Blog | November 20, 2008

Erin talks about food choices during tough economic times

A recent article in the New York Times says that sales of Spam, pancake mixes, and instant mashed potatoes are going way up in this tough economy.

The article explains that Spam has a long history of serving as a cheap protein source. But according to the FDA, the average recommended daily protein intake is only 50 grams. Most Americans actually eat too much protein. For example, a six ounce serving of steak has 42 grams of protein. A chicken breast has 30 grams of protein. If you eat those for lunch and dinner, you’ve already eaten more than all the protein you need for the day. And that doesn’t include some things that we may not even be thinking of as typical sources, like milk, yogurt, and peanut butter. Even most whole grains have protein!

I was raised shopping at a food co-op by a mother who majored in nutrition in college and made us count out our fruits and vegetables consumed that day at the dinner table. Eating healthy, nutritionally-balanced meals on what is generally a pretty tight budget are two big priorities in my life, especially since I’m a college student. I’ll admit that I’m not always as good at keeping up with the nutrition or eating completely locally as I would like, but it’s also not as challenging as you might expect. I should also note that I am pretty much always tight on time. I usually work while I am taking classes, and am a coxswain for a local crew team. Sometimes I plan out what I’m making in advance, but a lot of time planning dinner consists of sticking my head in the refrigerator, evaluating what I have (usually I try to do some variation on veggies, protein, and carbs in a meal), and cooking it. Sometimes that doesn’t work out super-well, but usually it does.

When I go to the farmers market, I try to buy whatever is the best deal. A lot of times, that just means that it’s perfectly in season and the farmers have a lot of it. In late summer, there were boxes and boxes of unbelievably inexpensive tomatoes. In the spring, I ended up buying a lot of baby bok choi because the price was good — I had actually never had it before (except maybe obscured in Chinese food) and it was delicious. That happens often when you shop this way: you can pick up staples you need, but you can also have fun cooking things you’ve never made before.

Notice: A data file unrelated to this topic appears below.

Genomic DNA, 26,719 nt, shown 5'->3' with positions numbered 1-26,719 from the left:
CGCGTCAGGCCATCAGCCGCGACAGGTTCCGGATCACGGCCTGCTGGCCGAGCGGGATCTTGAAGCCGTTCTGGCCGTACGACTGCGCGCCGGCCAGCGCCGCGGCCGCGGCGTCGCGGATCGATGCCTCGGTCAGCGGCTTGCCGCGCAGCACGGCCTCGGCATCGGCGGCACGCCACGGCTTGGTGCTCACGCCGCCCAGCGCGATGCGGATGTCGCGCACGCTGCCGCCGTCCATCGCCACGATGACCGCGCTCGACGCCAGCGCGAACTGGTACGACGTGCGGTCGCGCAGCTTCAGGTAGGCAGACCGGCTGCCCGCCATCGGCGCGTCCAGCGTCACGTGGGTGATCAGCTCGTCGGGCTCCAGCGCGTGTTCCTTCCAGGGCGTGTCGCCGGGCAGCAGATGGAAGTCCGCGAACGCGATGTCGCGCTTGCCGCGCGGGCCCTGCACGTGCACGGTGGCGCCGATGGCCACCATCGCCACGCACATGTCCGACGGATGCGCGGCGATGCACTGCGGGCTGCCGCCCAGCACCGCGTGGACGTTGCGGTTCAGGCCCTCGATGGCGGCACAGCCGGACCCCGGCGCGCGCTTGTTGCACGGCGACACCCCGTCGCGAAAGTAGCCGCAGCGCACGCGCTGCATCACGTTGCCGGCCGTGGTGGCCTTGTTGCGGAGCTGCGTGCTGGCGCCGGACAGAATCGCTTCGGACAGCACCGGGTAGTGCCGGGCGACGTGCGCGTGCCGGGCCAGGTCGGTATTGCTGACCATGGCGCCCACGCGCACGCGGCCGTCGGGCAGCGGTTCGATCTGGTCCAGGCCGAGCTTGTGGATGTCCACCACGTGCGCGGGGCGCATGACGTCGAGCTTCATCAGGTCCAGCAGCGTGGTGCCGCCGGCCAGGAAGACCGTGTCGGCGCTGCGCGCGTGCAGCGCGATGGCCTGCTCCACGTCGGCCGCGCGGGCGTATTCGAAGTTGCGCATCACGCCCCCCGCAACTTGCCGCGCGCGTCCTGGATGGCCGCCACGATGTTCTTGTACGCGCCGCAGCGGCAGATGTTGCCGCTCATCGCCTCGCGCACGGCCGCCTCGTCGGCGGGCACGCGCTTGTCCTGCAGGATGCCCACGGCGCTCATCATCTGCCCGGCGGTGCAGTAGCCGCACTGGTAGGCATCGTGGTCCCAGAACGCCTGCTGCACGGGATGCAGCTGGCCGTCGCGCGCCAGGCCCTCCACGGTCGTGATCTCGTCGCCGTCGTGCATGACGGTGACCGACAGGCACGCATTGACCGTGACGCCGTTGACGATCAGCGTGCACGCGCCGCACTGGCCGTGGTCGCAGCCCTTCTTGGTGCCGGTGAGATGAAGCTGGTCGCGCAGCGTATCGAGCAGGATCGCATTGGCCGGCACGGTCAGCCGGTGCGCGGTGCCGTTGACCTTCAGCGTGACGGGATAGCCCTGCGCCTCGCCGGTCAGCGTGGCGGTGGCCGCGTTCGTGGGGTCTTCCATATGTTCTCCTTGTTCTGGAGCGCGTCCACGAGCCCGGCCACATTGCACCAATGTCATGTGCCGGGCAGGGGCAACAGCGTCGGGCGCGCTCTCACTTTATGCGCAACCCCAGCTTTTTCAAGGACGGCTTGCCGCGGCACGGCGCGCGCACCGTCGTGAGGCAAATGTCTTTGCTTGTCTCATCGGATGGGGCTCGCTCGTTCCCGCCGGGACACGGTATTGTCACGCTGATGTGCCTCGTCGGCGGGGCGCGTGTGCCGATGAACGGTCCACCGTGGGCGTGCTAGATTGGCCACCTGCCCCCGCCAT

Right now in Massachusetts, we’ve got a few greens available, lots of root vegetables, and tons and tons of squash. I made roasted butternut squash with quinoa (a South American grain that tastes a lot like brown rice, and is incredibly filling and a complete protein) last week. The squash was one and a half pounds and cost less than two dollars, and it was good for four meals. On Saturday, I made spaghetti squash for the first time, with black beans (from a can, ninety nine cents), salsa, and mushrooms. Again, beans are a protein source.

What about meat? Certainly eat some, but you can save some money eating a bit less of it. Want to know how to get delicious, conscientiously-raised meat for a bit cheaper? Check out Matt’s blog post about his meat CSA.

In terms of the potatoes and pancakes, in my opinion, it isn’t that much harder to make the real things, and you can avoid a lot of unnecessary additives and sodium by sticking with whole ingredients instead of mixes. I love making pancakes. I don’t usually use a recipe and it’s one of those whatever-ingredients-I-have-on-hand things, but in my opinion, all you really need to make good pancakes is some form of liquid (preferably milk, some milk substitute, or water), flour, and baking powder. Salt, eggs, oil or butter, fruit — all are good additions, but it’s certainly possible to make pancakes without. It’s also not much more expensive to buy enormous, delicious, free-range eggs (and most mixes make you add eggs anyway). Growing up, we used to pick quarts and quarts of blueberries in the summer and freeze them to put in pancakes and muffins throughout the rest of the year.

Boiling or baking potatoes can take some time, but fluffy, freshly-mashed potatoes with a little butter and salt (and maybe some cream) is so worth it. You just can’t replicate that in a box. You can also cook the potatoes in a microwave — so much faster that way.

So, Farm Aid friends, it is possible to eat well and feel good about your food even when the budget is tight. Buy in bulk, stock up when there are sales, and shop for deals at farmers markets. Join CSAs. Our diets, our well-being, and even parts of the economy are reliant on the small farmer, and supporting them, even in tough economic times, is good for our health, the viability of our farmers, and the well-being of our country!

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